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Empty Nesters: A Guide to Help You Make the Best Moving Decisions

Husband and wife embracing on couch
MoMo Productions / Getty

Sending your kids off to a new phase in their lives should make you feel incredibly proud. But oftentimes, there’s a difficult adjustment that comes with it. 

Empty nesters are left with a house that’s bigger than they need, and may have to decide whether to move to a new area, downsize, or even upsize. In fact, nearly four in 10 baby boomers (37%) say they plan to move at some point in later life. 42% of those future movers will transition to a smaller home, while 32% say they’ll move into a bigger place. 

Whether you’re downsizing, upsizing, or staying-the-same-sizing, here is our step-by-step guide for empty nesters who are thinking about making a move. 

Step one: Are you ready to let go?

For many people, the most difficult part of changing houses after your kids move out is letting go of a home with so many treasured memories. In some cases, you might decide that you’ll be happiest right where you are. 

If you do choose to make a move and decide that downsizing is the way to go, shifting to a smaller home, condo, or townhome will require less maintenance and give you more time to do what you love.

Home maintenance costs are a bigger factor than they’ve ever been. According to Thumbtack’s Home Care Price Index, the average cost to take care of a single-family home rose 9.3 percent during 2021, largely due to labor and material shortages. The survey also found that 30% of homeowners planned to spend more than $10,000 on home projects in the next year.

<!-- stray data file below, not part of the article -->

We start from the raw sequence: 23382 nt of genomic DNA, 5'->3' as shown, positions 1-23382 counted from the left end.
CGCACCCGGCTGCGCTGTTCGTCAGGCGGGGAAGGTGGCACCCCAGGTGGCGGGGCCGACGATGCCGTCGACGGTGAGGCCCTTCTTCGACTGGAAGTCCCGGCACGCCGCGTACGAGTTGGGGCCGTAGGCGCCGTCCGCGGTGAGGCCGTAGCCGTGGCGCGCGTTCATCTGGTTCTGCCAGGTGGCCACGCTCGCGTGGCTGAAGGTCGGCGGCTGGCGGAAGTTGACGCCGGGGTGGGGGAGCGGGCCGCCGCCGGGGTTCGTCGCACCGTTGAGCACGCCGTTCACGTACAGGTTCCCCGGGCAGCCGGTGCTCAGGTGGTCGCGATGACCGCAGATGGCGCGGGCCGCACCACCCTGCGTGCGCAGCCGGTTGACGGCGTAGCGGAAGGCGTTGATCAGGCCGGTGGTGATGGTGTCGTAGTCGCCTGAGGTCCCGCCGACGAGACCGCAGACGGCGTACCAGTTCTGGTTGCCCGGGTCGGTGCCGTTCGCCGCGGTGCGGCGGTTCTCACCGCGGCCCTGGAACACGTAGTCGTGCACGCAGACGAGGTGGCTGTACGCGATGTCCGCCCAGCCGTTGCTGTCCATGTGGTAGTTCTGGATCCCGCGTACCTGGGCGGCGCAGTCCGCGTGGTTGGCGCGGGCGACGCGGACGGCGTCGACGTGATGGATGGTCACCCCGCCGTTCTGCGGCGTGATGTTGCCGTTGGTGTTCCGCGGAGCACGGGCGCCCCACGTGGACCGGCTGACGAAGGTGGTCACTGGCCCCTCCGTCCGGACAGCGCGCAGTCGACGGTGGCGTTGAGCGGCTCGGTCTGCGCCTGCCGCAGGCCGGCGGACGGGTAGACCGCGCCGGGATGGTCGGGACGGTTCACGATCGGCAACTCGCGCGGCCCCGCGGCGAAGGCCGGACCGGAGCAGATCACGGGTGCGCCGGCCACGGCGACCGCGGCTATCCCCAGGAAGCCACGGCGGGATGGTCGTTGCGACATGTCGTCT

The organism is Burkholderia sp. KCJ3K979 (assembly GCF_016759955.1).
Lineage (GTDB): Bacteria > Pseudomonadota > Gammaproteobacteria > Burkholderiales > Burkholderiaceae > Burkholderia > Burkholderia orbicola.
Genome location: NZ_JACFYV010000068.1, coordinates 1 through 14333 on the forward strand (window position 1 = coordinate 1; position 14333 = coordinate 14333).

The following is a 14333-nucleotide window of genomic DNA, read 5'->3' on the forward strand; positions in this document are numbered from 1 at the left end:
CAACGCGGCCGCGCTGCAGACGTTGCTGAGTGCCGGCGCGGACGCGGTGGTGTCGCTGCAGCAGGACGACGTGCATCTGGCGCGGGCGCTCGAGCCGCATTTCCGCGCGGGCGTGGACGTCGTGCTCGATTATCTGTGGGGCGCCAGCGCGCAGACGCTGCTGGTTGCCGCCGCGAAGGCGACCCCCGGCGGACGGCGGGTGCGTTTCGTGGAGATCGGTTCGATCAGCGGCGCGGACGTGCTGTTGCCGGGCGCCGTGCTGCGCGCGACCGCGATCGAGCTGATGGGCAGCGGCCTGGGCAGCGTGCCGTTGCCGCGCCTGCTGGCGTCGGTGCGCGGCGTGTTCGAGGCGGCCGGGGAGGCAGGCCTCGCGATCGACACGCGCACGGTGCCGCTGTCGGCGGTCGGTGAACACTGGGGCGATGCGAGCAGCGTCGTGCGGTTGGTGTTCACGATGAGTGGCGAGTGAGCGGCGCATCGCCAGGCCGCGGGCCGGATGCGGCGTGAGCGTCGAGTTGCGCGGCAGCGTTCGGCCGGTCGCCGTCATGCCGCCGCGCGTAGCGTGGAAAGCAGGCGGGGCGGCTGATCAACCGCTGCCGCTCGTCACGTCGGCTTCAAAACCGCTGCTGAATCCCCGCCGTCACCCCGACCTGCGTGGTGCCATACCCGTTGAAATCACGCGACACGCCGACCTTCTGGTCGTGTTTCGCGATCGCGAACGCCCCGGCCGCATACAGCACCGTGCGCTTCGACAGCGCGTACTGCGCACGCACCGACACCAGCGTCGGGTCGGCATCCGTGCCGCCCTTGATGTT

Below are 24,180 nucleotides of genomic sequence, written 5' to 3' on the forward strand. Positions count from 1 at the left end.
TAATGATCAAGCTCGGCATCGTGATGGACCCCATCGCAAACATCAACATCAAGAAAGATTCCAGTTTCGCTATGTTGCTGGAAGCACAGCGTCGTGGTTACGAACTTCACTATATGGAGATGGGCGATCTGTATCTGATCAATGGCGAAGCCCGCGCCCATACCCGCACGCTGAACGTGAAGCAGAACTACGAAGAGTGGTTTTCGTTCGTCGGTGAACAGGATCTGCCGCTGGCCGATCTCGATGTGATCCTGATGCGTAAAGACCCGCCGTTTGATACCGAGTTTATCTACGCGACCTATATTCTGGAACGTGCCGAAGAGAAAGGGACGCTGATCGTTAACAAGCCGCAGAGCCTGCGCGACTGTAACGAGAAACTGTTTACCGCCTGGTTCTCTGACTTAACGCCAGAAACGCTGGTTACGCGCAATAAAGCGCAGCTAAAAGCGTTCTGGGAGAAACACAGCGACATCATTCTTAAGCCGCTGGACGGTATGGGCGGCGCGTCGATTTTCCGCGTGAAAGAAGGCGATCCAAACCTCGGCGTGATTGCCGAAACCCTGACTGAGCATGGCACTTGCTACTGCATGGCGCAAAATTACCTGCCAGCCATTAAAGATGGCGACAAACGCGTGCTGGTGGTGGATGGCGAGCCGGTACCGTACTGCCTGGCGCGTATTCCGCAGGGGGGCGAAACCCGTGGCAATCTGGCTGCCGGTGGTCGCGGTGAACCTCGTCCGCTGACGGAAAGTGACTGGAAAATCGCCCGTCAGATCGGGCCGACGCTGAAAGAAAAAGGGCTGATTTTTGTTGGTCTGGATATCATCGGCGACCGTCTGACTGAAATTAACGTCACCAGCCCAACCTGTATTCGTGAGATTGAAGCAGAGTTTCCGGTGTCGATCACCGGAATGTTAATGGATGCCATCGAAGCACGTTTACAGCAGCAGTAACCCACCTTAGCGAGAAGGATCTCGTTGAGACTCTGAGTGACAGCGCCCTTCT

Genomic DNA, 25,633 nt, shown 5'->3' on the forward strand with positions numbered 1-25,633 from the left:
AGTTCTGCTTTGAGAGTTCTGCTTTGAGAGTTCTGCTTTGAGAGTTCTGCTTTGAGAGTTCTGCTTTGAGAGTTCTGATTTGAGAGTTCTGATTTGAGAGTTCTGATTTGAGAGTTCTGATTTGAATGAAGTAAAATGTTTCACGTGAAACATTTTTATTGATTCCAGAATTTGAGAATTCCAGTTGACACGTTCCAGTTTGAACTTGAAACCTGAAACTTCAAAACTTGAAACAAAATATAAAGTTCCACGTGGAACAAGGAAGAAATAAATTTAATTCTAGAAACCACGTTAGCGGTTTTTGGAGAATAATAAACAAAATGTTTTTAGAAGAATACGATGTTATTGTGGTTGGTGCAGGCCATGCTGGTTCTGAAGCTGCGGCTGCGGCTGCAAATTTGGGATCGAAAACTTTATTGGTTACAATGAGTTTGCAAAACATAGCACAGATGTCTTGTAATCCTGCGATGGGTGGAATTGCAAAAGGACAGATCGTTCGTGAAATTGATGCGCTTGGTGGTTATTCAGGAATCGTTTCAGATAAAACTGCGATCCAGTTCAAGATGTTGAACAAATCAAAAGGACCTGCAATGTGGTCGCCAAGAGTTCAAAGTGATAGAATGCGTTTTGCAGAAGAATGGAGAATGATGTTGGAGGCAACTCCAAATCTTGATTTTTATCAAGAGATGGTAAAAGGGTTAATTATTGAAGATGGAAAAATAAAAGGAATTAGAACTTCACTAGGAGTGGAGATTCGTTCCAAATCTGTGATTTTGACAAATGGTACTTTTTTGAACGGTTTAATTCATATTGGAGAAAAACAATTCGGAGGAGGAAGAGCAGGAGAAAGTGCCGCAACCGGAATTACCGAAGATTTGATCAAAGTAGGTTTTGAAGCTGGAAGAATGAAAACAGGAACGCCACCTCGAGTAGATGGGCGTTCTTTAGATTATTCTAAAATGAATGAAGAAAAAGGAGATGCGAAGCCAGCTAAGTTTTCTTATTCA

For those on a fixed income, staying in a larger home with a lot of extra room might not be financially viable. With a condo, you won’t have to worry about exterior maintenance like mowing the lawn, snow removal, or gutter cleaning, but you will pay a monthly homeowners’ association fee. 

Step two: Consider the lifestyle you want to have

To make the best choice for your next move, you’ll need to take some time to think about what you want to do with your free time and space. Here are some questions to consider: 

  • Is the house the only thing you want to change? 
  • Do you like the area you live and want to stay close by? 
  • Are you ready for an entirely new city or climate? 
  • What things are most important to you in the next stage of your life?